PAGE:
As thousands descended on
Politics wins. Life loses.
It seems these moderate Republicans, fearing the bill could revive the Democrats' phony "War on Women" mantra, erred on the side of expedience so as not to, as the
The symbolism behind such a bill on the 42nd anniversary of the
People who are old enough to remember, or have seen the film "Selma," recall how pictures and personal stories helped move the hearts and change the minds of many Americans in support of civil rights legislation. Pictures of blacks being beaten by white police officers or being denied service at lunch counters or forced to use separate restrooms -- even murdered -- shocked much of the nation.
As Black History Month begins next week, the
In a recent column for The
If "black lives matter" -- and they do and should -- they need to be protected in the womb, as well as in the streets.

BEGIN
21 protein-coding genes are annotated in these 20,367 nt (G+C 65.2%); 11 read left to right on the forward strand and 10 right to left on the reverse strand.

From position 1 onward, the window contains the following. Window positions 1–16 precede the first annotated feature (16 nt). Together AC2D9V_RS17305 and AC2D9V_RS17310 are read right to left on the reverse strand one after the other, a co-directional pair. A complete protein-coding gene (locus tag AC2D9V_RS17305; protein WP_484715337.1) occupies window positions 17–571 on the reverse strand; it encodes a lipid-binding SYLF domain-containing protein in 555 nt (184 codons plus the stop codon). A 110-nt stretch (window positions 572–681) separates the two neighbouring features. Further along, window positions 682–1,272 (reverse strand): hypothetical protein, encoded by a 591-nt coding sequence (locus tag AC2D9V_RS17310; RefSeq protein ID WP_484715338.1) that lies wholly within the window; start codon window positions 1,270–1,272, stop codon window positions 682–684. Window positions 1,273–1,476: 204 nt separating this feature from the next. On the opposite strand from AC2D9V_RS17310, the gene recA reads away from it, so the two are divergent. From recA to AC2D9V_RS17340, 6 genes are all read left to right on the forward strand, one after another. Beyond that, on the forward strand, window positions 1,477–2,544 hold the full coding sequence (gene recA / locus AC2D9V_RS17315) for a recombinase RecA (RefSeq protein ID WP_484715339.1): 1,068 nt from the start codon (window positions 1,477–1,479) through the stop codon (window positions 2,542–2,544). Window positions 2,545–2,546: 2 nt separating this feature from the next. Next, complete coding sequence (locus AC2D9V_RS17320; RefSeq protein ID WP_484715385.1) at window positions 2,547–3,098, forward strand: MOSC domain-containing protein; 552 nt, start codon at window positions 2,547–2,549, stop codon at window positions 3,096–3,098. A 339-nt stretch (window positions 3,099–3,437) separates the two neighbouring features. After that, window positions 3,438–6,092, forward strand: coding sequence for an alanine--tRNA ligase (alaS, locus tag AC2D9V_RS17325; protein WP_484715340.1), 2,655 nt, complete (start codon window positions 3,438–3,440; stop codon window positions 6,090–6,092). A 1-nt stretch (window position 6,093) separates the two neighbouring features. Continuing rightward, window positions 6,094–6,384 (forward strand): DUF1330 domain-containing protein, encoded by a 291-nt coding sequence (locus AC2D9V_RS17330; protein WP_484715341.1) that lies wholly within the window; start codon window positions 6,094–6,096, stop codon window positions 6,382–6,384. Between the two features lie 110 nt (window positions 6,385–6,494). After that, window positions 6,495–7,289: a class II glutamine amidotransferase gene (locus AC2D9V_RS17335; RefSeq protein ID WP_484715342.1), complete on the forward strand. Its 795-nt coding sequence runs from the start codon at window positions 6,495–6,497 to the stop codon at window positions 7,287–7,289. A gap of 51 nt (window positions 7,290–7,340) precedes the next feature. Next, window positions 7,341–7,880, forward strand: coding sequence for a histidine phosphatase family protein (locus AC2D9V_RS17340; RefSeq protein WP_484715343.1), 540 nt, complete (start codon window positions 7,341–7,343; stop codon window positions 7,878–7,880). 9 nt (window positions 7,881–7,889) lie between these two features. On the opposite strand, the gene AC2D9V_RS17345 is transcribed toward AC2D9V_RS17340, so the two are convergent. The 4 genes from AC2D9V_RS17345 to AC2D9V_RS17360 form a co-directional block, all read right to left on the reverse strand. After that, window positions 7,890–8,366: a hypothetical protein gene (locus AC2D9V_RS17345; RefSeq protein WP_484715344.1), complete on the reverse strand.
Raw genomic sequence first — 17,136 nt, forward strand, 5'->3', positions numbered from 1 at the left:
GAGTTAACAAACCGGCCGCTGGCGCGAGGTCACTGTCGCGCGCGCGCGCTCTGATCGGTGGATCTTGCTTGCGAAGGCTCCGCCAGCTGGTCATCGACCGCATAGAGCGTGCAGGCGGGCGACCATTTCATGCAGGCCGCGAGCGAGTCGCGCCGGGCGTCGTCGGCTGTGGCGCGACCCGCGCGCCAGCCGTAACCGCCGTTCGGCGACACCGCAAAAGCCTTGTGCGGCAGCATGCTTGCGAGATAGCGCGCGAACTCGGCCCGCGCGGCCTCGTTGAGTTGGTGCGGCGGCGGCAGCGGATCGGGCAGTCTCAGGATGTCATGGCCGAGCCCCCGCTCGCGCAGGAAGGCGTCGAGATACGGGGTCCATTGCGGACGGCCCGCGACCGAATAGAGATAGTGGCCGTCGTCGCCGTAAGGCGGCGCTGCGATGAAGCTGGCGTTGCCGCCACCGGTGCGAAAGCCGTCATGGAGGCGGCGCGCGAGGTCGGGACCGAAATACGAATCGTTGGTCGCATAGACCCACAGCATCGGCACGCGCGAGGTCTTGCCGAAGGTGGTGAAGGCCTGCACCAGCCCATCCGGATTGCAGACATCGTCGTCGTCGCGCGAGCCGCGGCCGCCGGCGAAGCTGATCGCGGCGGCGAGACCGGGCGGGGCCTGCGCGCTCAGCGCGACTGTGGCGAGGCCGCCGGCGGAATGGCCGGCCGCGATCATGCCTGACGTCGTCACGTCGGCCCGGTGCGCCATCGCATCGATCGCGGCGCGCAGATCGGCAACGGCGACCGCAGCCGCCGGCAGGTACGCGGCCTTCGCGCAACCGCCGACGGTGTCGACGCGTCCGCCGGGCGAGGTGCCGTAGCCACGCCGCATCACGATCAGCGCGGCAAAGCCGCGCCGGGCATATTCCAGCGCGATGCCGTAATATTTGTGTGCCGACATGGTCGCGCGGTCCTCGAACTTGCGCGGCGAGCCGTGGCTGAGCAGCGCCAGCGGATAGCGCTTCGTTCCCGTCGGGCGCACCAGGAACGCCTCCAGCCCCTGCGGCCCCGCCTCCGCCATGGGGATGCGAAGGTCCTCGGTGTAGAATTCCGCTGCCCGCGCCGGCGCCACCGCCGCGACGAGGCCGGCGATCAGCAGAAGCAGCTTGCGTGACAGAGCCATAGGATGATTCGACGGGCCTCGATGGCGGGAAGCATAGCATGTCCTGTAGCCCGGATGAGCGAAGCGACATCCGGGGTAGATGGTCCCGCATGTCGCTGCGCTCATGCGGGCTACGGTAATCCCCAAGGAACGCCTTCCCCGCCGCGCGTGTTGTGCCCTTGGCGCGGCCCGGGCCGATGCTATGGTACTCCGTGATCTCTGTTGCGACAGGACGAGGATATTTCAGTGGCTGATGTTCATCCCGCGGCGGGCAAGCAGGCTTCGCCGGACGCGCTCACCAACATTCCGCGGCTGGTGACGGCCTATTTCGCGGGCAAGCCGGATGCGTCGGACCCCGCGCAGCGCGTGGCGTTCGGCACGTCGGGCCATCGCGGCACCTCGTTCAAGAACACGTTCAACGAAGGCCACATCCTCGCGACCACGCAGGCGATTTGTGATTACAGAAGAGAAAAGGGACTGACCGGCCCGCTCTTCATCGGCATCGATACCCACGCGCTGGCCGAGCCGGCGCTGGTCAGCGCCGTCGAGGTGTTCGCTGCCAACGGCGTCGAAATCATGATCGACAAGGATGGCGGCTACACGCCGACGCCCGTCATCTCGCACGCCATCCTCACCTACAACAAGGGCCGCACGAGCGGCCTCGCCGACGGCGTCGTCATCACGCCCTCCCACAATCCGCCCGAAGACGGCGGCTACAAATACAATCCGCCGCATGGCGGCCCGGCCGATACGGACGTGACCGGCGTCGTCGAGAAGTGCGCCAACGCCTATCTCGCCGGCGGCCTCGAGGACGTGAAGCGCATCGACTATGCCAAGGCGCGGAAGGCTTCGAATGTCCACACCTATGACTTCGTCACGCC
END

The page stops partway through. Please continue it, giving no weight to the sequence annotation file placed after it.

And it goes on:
Congressional hearings should also include people who survived abortions and are glad they did. Women who regret having had abortions can testify that if they had had more information they might have made a different choice. I have met such women and heard their stories. They are legion and can be easily contacted.
This is the key to advancing the pro-life argument. Republicans should be about "empowering women," giving them more information so that they will be fully informed before choosing whether to sustain a life, or end one. Sonogram technology is the best tool for providing that information. Some studies found that abortion-minded women changed their minds about having an abortion after seeing their child growing in their wombs. Others found the opposite to be true. Still, women should have the choice.
Choosing an empowerment strategy will put pro-choice advocates on the defensive. They then may be the ones seeking to keep women uninformed. Don't we have federal laws requiring truthful information on food labels so that consumers can make informed decisions about what they put in their bodies? A sonogram requirement would give a woman the information she might need to make an alternative choice and spare the life of her child. Her access to this information should not be restricted.
This is the smart way to advance the pro-life vs. pro-choice debate and change the dynamic and direction from its current stagnation. Republicans will try it if they are smart. But that, too, could be debatable.